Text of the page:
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Exhausted and losing faith, an Anglican minister flees his mission in Australia's northwest for the vast emptiness of the outback. In the desert he reflects on past transgressions and on his life's work.
To the Islands, a Lear-like tale of madness and destruction, was published when its author was only twenty-two. A poetic masterpiece, it was awarded the 1958 Miles Franklin Literary Award and the Australian Literature Society's Gold Medal.
The work of Randolph Stow is as original in the Australian literary tradition as William Faulkner in the American tradition. He has been hailed as "the least visible figure of that great twentieth-century triumvirate of Australian novelists whose other members are Patrick White and Christina Stead."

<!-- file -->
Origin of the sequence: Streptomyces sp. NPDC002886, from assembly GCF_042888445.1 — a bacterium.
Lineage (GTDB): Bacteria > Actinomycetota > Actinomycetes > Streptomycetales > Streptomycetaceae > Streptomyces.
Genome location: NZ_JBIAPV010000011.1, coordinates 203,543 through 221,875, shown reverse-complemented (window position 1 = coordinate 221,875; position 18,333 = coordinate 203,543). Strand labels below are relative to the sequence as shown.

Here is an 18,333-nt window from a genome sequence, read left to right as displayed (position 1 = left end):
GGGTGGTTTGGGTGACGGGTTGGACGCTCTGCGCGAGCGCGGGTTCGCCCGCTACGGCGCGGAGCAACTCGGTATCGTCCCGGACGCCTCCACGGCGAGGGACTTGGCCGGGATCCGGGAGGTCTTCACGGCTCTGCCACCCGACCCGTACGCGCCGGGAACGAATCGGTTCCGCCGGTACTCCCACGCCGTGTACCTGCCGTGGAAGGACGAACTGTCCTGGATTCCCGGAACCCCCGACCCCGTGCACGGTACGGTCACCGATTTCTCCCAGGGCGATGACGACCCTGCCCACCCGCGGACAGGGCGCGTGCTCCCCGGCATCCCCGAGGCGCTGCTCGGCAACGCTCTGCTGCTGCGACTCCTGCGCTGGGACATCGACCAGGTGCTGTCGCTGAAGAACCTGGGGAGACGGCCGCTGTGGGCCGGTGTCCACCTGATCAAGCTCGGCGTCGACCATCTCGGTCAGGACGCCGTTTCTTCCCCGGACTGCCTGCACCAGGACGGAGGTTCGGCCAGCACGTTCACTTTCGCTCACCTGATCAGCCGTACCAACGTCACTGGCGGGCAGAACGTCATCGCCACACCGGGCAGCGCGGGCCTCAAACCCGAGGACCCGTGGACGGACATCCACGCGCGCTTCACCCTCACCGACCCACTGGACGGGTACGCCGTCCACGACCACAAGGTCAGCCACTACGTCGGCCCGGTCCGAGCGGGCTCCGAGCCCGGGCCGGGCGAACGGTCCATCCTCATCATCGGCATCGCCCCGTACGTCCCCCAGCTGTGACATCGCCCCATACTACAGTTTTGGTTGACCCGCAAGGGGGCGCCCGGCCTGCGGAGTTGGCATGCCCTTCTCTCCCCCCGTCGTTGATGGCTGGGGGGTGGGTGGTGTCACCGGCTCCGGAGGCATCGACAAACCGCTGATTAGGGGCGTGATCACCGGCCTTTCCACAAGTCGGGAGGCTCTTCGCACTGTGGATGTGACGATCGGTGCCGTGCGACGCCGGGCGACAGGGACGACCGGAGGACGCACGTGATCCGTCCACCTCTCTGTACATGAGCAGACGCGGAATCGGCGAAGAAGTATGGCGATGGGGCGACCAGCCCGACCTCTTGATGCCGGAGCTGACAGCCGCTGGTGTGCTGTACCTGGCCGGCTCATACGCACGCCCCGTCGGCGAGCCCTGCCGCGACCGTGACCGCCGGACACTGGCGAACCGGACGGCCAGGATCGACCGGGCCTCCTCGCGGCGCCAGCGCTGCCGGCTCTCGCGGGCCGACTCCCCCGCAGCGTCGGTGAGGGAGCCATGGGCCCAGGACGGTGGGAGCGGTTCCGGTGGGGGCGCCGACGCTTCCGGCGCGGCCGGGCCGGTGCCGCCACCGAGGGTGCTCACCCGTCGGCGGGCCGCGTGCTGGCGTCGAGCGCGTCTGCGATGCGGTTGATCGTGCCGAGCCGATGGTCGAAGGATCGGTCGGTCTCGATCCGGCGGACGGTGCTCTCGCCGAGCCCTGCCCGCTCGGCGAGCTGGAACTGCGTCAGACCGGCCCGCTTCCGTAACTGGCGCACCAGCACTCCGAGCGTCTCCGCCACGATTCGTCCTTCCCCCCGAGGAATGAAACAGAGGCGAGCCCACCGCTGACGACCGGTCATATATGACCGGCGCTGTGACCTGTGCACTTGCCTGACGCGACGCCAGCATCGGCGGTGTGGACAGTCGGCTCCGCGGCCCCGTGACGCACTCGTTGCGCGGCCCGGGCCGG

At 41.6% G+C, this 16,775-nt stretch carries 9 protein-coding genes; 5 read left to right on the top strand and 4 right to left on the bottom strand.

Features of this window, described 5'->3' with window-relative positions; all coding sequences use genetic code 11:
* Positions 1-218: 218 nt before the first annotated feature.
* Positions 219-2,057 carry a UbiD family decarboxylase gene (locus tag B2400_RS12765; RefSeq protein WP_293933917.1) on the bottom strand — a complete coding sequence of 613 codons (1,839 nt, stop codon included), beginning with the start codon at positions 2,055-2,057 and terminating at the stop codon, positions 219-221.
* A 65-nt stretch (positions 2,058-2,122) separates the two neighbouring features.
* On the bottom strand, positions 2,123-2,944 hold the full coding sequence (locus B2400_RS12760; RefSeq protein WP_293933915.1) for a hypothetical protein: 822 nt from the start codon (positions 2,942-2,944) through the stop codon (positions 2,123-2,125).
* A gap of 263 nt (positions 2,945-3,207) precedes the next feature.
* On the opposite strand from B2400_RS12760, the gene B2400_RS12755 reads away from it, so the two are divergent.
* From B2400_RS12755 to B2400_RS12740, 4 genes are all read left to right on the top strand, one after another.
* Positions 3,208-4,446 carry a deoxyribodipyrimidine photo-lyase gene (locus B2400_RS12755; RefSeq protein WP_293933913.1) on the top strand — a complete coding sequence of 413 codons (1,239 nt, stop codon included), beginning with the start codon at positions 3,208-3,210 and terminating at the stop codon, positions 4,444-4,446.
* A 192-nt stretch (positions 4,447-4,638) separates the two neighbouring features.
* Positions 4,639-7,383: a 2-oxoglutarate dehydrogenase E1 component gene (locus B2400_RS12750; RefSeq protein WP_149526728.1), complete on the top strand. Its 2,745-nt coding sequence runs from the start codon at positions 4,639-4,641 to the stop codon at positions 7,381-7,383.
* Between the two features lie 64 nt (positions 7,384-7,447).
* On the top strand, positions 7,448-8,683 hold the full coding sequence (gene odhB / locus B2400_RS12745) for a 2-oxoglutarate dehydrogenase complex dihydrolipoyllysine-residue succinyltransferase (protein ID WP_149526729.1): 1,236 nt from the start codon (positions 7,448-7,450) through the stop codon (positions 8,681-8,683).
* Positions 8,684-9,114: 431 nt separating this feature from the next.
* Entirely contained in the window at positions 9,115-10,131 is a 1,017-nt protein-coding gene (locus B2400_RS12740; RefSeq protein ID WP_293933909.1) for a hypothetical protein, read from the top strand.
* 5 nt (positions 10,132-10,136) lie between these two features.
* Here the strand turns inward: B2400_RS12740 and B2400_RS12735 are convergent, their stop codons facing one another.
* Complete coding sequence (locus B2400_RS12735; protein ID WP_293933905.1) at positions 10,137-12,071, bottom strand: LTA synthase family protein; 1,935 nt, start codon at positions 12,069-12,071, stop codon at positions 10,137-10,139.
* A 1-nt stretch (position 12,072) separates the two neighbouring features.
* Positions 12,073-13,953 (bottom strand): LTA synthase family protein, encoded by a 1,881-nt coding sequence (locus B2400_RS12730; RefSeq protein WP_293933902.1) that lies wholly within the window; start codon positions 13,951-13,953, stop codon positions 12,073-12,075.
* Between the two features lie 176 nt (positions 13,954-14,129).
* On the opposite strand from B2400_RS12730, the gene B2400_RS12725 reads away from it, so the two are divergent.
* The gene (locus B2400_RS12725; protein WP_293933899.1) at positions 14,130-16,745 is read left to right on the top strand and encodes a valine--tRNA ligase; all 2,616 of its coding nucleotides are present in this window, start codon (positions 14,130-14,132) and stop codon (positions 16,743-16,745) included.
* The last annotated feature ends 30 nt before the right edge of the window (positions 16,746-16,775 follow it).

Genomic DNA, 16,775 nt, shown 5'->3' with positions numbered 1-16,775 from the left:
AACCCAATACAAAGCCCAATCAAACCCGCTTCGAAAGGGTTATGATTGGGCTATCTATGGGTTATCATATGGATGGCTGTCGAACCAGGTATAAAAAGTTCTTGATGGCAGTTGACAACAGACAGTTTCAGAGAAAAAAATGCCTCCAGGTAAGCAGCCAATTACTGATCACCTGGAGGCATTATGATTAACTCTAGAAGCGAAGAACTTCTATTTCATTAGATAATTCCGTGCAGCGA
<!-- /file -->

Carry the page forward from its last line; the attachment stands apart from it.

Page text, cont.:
Text is re-releasing five of Stow's major works under the Text Classics imprint, with introductions by key figures in Australian literature.
Randolph Stow was born in 1935. While at university he sent his poems to a British publisher, and the resulting collection won the Australian Literature Society's Gold Medal in 1957. He worked briefly as an anthropologist's assistant in New Guinea, returning to Australia after he fell seriously ill. In the 1960s he lectured at universities in Australia and England, and lived in America on a Harkness fellowship. Stow died in 2010.